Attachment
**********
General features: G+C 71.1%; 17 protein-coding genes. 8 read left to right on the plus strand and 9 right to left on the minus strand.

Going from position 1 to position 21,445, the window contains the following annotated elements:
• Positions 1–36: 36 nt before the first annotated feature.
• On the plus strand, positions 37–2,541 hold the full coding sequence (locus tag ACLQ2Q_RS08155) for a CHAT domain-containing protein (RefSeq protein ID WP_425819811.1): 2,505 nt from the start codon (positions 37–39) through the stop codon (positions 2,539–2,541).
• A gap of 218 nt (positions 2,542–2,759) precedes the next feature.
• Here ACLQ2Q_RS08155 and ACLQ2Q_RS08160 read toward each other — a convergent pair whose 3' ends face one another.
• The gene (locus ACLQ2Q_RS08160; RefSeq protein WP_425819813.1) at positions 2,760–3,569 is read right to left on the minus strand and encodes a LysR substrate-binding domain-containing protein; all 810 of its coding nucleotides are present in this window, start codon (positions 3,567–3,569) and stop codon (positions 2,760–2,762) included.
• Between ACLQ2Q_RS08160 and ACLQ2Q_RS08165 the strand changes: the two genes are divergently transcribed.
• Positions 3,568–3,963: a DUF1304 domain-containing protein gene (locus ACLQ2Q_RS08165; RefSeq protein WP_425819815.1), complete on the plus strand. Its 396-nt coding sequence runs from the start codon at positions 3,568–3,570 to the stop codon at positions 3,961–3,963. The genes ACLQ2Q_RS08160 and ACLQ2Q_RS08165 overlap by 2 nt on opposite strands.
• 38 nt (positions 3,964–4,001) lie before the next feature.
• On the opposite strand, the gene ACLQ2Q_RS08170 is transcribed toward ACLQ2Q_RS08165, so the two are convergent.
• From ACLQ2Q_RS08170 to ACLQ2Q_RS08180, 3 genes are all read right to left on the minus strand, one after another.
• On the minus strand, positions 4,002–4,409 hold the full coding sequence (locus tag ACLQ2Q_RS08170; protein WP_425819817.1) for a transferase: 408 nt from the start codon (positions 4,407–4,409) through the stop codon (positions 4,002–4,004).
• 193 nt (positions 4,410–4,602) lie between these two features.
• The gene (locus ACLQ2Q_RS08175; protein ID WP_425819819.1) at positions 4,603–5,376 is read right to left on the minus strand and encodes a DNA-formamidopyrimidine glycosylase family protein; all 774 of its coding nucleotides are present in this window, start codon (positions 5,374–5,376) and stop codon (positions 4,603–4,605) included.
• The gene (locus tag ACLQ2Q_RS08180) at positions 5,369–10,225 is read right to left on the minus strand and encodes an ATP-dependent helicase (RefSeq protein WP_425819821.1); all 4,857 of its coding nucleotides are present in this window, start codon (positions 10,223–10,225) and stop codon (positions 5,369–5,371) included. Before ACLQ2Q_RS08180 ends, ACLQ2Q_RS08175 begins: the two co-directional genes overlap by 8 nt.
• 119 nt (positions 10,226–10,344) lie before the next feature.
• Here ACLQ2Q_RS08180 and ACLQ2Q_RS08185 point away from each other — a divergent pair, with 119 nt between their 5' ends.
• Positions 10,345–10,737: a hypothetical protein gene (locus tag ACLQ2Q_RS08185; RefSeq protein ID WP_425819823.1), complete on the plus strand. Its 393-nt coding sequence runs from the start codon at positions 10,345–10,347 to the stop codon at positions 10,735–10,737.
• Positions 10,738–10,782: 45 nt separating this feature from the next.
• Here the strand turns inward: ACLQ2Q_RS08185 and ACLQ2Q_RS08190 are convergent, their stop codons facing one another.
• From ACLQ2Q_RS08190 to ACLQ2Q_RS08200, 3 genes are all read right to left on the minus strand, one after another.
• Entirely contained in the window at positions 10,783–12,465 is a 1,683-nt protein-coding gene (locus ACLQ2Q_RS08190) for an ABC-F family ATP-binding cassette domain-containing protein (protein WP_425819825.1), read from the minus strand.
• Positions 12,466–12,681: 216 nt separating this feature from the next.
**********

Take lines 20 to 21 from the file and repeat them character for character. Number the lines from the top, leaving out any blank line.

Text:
• Positions 10,738–10,782: 45 nt separating this feature from the next.
• Here the strand turns inward: ACLQ2Q_RS08185 and ACLQ2Q_RS08190 are convergent, their stop codons facing one another.